Photo: Predrag Trokicic
Photo: Predrag Trokicic

The Easter Epistle of the Serbian Orthodox Church calls on the faithful to rejoice because of the resurrection of Christ, not to be afraid, and to be brave. For this purpose, it quotes parts from the Holy Scriptures of the Old and New Testaments. However, the epistle also tells us about the issues that cause unease and instill fear in the Serbian bishops.

First of all, there is the image of civilization as a place of human decadence. For this purpose, the epistle mentions the biblical story of Sodom and Gomorrah, saying that those cities had “the appearance of heavenly habitats”, but that “the inhabitants of these cities were immersed in a shameless life that is hateful to God.” That is why “the Lord gave Sodom and Gomorrah over to destruction and ruin,” but – now comes the climax of the lesson – “the biblical truth about Sodom and Gomorrah is still valid today.” Today, Russian Patriarch Kirill justifies Russian aggression against Ukraine by calling it a part of the fight of Holy Russia against the decadent Western civilization which the Ukrainians have joined. In March last year, Kirill blamed the war on Western powers who want to impose “the organization of gay Pride parades” on others. Opponents of the human rights of LGBT+ people usually refer to the biblical story of Sodom and Gomorrah, so it is unequivocally clear what the epistle means when it says that the inhabitants of these cities led a life that is hateful to God.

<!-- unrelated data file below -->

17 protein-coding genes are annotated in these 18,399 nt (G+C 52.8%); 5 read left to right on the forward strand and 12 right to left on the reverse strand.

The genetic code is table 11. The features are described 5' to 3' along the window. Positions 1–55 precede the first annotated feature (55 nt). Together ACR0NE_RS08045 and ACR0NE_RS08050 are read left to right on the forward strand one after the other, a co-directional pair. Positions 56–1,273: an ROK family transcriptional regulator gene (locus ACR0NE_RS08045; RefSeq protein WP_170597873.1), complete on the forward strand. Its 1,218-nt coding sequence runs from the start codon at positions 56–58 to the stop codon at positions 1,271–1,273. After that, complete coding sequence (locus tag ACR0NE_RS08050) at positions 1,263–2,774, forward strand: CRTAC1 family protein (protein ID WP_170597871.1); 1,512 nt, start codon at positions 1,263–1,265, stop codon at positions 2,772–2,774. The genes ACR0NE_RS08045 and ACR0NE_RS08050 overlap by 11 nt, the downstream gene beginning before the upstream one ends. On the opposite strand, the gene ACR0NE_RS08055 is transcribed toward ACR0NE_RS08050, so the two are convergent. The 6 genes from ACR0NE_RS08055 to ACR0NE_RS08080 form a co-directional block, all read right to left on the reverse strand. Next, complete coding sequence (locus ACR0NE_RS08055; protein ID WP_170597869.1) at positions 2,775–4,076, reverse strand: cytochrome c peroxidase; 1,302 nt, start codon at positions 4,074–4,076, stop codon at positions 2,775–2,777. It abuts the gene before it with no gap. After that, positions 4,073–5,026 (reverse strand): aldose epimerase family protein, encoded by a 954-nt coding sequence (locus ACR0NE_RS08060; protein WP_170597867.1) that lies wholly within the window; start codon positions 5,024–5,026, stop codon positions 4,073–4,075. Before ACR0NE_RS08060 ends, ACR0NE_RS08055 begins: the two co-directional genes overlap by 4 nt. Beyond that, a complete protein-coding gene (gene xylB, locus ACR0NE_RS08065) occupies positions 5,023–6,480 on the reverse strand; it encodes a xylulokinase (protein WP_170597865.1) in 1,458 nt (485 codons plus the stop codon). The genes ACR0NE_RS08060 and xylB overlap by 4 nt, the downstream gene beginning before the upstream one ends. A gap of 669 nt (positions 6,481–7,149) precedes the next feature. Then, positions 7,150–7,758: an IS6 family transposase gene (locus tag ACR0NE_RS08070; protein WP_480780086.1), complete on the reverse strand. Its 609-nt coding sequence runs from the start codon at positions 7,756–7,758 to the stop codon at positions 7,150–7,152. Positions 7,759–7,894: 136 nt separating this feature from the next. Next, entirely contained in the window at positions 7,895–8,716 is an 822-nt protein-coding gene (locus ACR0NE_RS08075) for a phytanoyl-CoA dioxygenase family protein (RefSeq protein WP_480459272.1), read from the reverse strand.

Nevertheless, the author of the epistle admits that a certain level of progress is important for society, but that “the spiritual health of our people is incomparably more important.” What, then, is needed for spiritual health?

It is necessary that the progress of society, education and culture “be built on the foundation of the Gospel on which they were created.” Therefore, it is important to preserve the Serbian language and the Cyrillic alphabet, hence the appeal “to standardize the use of the Cyrillic alphabet in public space.” We know very well that the Serbian language can also be written in the Latin alphabet, but it is necessary to lament over the Cyrillic and even intervene in its favor, because this is a way for the Serbian Orthodox Church to establish a monopoly over Serbian culture – a completely anachronistic aspiration. The Serbian language is allegedly being subjected to violence and hence the appeal to “abolish the provisions of the law that impose this violence.” This is referring to the “violence” of gender-sensitive language “which hides the war against marriage and family.” It seems to me that the bishops, lifelong bachelors that they are, might be using this concern for marriage and family as cover for efforts to impoverish the Serbian language and disenfranchise certain social categories.

The epistle practically copies the rhetoric of the Russian Patriarch Kirill.

Epistle: “We build our way of life, our ethos, our values based on the foundations of the Gospel.” Kirill’s words on the Feast of Tsveti: “Holy Russia, thank God, still preserves Christian values, which are built into our national value system.” The West intended to deceive Russia and “draw it into its world and instill its values,” but when it became clear that the two worlds had nothing in common, that realization “led to a military confrontation.” Kirill also said that Russia is not at war in Ukraine against the people, but against “the rulers of the darkness of this world and the spirits of evil.” The dehumanization of Ukrainians goes hand in hand with the glorification of Russia, which, according to the Russian patriarch, does not want to gain material benefit from the war, but to preserve “its value system.” Christian spirituality is on Russia’s side, while the West and Ukraine fight on the side of decadence, materialism and inhuman phantasmagorias: rulers of darkness and spirits of evil.